Work from Your Strengths and Your Strengths Will Work for You

Yep, that’s the title I’m going with. So on with it then.

Several years ago, my wife, LeAnn, and I were members of a church that was just getting started. The pastor was looking for people who were wiling to volunteer for many different roles, and LeAnn and I were more than happy to do so. To his credit, the pastor wanted to ensure he placed volunteers into the right sort of opportunity to have the best shot at success – for the fledgling church’s growth and for the volunteers to feel they were contributing to that growth. The tool he used was StrengthsFinder.

StrengthsFinder is now known as CliftonStrengths. While there is a deep body of work around this, the basic thesis is understanding and using your strengths in life is more fulfilling and productive than focusing on fixing your weaknesses.

That most certainly is not to say we don’t all have weaknesses and blind spots we need to address. That is, also, not to say we don’t all need some input on what we do wrong. Further, it doesn’t mean we shouldn’t try to learn new things. But, by and large, if we operate from our strengths, we can have a clearer understanding of our weaknesses, why they are our weaknesses, and a better chance of learning how to improve ourselves.

When LeAnn and I originally went through the process, we purchased a book which included a URL with a code to take the survey. Now, the CliftonStrengths team at Gallup has a fantastic online experience complete with dashboards and opportunities to go as deep as one wants in learning how to leverage and build upon their strengths.

Here’s a photo of my copy of the StrengthsFinder book. I’ve busted this thing out more times than I care to admit over the years in times where things didn’t make sense, I was having a bad day, or I just needed a reminder I’m good enough, I’m smart enough, and doggone it, people like me.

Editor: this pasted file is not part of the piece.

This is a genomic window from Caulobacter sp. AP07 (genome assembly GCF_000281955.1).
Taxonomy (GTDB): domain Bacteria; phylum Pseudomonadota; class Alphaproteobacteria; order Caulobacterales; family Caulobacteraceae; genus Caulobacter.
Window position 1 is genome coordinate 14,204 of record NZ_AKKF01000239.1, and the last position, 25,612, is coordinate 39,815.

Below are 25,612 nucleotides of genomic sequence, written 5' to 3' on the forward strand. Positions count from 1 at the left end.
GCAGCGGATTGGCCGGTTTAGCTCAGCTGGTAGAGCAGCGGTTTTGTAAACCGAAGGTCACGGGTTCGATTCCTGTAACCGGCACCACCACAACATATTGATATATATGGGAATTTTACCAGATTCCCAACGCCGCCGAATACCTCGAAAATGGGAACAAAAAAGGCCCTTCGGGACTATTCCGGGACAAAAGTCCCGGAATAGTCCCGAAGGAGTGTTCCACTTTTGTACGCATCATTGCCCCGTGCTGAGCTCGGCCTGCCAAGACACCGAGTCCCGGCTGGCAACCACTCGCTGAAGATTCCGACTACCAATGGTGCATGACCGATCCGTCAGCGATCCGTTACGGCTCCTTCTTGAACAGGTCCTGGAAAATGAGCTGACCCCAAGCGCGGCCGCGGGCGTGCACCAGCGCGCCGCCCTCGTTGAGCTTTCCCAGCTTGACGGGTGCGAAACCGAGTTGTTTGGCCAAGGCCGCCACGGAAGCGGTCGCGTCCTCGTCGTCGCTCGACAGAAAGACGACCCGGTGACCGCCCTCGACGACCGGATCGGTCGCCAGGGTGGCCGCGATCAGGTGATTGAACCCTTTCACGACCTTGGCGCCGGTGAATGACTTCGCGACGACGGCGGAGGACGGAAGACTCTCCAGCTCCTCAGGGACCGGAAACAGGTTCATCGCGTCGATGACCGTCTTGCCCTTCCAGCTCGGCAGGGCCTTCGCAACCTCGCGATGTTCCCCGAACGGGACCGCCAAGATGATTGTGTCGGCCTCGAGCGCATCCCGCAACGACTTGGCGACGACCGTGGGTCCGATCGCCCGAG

Jerry’s beat up copy of StrengthsFinder 2.0, the original companion to the survey.

Not only is the idea of focusing on strengths a (cough cough) strong one, the model focuses on a person’s Top 5 (even though there are 34 strengths on the survey that are ranked top to bottom). As you can see, when I originally went through this process in 2009, my Top 5 Strengths in order were Context, Learner, Responsibility, Relator and Ideation.

Some 12 years later, 4 of those 5 remain with one new entrant – Individualization. While that may sound like I want to work alone, it is the exact opposite. This is a strength focused on understanding the value each individual brings to a team or organization and figuring out how to put them in a place to succeed.

Digging into it, while Ideation dropped from my Top 5, the combination of my other strengths and my Strengths Themes actually speak to my not being less interested in ideas. Rather as I lead with Strategic Thinking followed by Execution and Relationship Building, I am able to absorb and translate a large amount of disparate information, working with others to make sense and further build ideas, prioritize and then execute and pivot as new information comes in.

I could have grabbed a shot of my dashboard from Gallup and placed it here, but as I say about this blog, this is all pre-PowerPoint and Keynote stuff. And I think and absorb information best when I sketch on blank pieces of paper. So, behold, Jerry Courtney’s Top 5 Strengths and Strengths Themes.

Jerry’s Strengths and Strengths Themes

As you can probably guess, I am a very big believer in CliftonStrengths. I have seen it work in my life, in good times and in bad (especially helpful when going through a rough spot). I have used it informally over and over again in working with people who worked for and with me (whether they knew it or not:), and I have seen people exceed even their own expectations when they began to focus at what they are best.

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